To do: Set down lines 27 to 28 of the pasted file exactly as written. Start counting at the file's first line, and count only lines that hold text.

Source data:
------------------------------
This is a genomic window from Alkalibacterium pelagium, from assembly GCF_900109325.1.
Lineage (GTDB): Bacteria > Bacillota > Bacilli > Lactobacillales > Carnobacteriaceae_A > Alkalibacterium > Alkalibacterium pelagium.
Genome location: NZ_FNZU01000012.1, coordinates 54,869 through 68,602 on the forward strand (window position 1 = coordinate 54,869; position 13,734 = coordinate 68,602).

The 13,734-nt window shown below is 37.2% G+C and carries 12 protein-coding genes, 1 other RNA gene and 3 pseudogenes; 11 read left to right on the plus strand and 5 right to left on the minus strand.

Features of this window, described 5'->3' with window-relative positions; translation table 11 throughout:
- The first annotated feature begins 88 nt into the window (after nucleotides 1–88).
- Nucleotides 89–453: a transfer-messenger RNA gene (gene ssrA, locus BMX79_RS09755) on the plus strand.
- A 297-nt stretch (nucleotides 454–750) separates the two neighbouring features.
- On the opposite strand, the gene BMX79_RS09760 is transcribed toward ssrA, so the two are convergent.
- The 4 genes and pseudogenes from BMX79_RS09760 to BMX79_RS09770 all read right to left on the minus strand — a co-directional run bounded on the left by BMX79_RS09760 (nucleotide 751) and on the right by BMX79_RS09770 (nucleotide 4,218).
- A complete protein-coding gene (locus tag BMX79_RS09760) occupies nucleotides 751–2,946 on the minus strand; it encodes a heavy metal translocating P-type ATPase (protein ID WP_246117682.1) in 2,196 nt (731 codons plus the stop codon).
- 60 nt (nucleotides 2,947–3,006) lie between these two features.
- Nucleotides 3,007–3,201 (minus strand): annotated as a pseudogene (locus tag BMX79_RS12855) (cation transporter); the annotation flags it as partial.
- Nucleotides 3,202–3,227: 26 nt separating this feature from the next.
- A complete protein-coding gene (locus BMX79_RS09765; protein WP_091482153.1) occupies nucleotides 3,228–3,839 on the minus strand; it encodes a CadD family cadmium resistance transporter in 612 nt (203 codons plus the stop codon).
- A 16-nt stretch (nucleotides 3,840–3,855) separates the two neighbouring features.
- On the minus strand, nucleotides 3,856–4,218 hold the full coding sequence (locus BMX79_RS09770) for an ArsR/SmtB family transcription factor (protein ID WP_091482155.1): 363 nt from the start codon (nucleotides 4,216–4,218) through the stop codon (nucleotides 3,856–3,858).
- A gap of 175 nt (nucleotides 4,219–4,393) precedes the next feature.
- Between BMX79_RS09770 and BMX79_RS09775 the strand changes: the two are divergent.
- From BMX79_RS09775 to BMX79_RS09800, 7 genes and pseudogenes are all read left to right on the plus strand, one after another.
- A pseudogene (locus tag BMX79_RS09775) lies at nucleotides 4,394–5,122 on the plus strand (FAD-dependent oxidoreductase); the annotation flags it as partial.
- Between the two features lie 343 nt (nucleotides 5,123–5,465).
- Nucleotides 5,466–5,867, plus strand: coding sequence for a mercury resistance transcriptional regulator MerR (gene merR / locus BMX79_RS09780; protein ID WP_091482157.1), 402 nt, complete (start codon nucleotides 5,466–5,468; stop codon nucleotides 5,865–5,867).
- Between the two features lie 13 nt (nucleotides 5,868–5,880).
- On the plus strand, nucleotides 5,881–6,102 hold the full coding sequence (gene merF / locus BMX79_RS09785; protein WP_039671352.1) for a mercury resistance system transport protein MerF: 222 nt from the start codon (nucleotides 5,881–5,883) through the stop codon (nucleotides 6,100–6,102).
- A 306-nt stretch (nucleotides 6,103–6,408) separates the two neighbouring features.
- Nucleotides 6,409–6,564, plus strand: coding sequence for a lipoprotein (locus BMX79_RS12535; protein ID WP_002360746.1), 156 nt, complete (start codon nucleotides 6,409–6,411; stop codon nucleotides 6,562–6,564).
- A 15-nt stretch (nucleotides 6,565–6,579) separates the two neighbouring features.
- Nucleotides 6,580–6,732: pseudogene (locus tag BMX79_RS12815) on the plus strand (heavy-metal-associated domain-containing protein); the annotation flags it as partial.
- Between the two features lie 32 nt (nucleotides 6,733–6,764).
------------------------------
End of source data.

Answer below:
- Nucleotides 6,409–6,564, plus strand: coding sequence for a lipoprotein (locus BMX79_RS12535; protein ID WP_002360746.1), 156 nt, complete (start codon nucleotides 6,409–6,411; stop codon nucleotides 6,562–6,564).
- A 15-nt stretch (nucleotides 6,565–6,579) separates the two neighbouring features.